Scroll down for setlist, pics of the show (photos by Kevin McGann)
Setlist: I Feel Speed, No Big Deal, Kundalini Express, The Dog-End of a Day Gone By, Judgement Day, Haunted When the Minutes Drag, An American Dream, No New Tale to Tell, So Alive, Deep Deep Down, My Dark Twin, The Light, Mirror People, Yin and Yang (The Flowerpot Man) Encore: Holiday On The Moon, Love Me, Ball of Confusion (That’s What the World Is Today) (Temptations cover) Encore Two: Sweet F.A.
This past weekend, Fenne Lily and Christian Lee Hutson brought their co-headlining tour to Brooklyn’s Music Hall of Williamsburg. The two have worked together before, including their recent cover of the Go-Go’s “Vacation” that preceded the tour kickoff.
First up was LA native Hutson who released his critically acclaimed fourth album Quitters (Anti-) in 2022. His set was a mix of heartfelt songs, sung in an almost whisper-like vocal styling, along with hysterical stage banter and self-deprecation. One minute Hutson could be standing silent and still behind his mic and the next, down on the ground jamming with bassist, Kaylee Stenberg. And while his lyrics can certainly tug at your heartstrings, he could then follow up with a story that would make you almost cry laughing. That’s not an easy feat yet Hutson manages to do just that. And judging by the silence during the quieter moments of his set, the audience understood and appreciated what he was conveying.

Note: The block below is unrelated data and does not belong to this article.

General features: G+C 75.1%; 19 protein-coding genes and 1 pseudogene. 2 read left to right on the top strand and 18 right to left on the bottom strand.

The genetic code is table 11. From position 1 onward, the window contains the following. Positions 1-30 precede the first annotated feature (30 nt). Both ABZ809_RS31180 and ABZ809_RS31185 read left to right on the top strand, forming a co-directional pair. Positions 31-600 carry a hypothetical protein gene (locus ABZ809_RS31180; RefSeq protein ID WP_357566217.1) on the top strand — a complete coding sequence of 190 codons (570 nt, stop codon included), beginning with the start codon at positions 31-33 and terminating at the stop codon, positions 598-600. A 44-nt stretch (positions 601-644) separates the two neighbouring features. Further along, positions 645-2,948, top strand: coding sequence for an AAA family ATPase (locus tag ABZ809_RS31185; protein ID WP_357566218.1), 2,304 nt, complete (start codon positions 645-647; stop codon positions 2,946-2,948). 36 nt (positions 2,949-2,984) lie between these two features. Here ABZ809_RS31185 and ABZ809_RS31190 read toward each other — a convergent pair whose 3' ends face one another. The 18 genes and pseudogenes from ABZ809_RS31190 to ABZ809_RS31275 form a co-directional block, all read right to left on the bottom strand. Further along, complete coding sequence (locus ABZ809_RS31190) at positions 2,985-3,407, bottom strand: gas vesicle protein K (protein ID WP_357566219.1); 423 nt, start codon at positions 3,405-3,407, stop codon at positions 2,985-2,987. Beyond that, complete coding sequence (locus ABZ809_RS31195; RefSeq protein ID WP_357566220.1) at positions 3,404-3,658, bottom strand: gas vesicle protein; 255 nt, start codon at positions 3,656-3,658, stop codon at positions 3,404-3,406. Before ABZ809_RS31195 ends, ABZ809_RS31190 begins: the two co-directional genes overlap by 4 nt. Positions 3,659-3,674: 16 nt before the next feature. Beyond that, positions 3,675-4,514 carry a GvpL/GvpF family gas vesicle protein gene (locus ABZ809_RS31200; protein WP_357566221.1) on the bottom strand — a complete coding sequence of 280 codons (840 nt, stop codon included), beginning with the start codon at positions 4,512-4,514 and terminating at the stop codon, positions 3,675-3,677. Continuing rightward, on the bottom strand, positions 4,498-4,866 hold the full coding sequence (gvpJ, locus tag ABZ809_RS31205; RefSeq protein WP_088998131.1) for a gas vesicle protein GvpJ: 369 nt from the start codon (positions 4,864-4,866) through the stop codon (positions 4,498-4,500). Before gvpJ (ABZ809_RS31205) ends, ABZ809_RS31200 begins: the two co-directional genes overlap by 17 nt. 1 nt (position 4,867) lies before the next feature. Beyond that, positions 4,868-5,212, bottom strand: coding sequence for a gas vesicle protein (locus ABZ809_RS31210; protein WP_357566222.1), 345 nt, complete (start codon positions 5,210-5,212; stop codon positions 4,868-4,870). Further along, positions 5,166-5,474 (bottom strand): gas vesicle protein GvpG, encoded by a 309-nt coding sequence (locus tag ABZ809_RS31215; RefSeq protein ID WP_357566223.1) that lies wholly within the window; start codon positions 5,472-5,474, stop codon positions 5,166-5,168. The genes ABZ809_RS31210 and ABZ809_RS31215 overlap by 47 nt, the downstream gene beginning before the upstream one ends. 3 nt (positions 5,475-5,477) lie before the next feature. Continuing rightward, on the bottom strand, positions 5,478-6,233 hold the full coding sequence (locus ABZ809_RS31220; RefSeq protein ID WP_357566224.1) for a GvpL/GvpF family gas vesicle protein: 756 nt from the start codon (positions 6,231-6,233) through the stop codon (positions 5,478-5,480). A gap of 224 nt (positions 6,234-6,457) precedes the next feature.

Next up was British born but now NYC-based singer-songwriter Lily who hit the road to support her third album, Big Picture (Dead Oceans), which was released in April. It’s a beautiful album that deals with heartbreak and working through it, and songs like “Dawncolored Horse,” “Map of Japan,” and “Red Deer Day” fit nicely with her previous work. Other highlights included “Birthday” and “I Used to Hate My Body But Now I Just Hate You” from her 2020 album, Breach. Joining Lily for the show were Work Wife’s Meredith Lampe and Isaac Stalling, both of whom toured with Hutson and Lily in May, and Hutson himself who joined for a few songs. And pulling double duty was Stenberg who played bass for both sets. It was like one big family affair between like-minded musicians who share a knack for sad songs and big laughs in between them.
Opening the night was Texas’ Why Bonnie who are touring in support of their wonderful 2022 debut album, 90 in November (Keeled Scales). Lead singer-songwriter Blair Howerton relocated to Brooklyn around the time of the pandemic and while the album was mostly written in NYC, the themes are rooted in her Texas upbringing. Their set was a fun lively affair, even when the subject matter wasn’t and found Howerton looking back at small town life. And while it can be introspective, even melancholy, it’s never with despair. More a journal entry on a fun cross country road trip, which I imagine is exactly the point.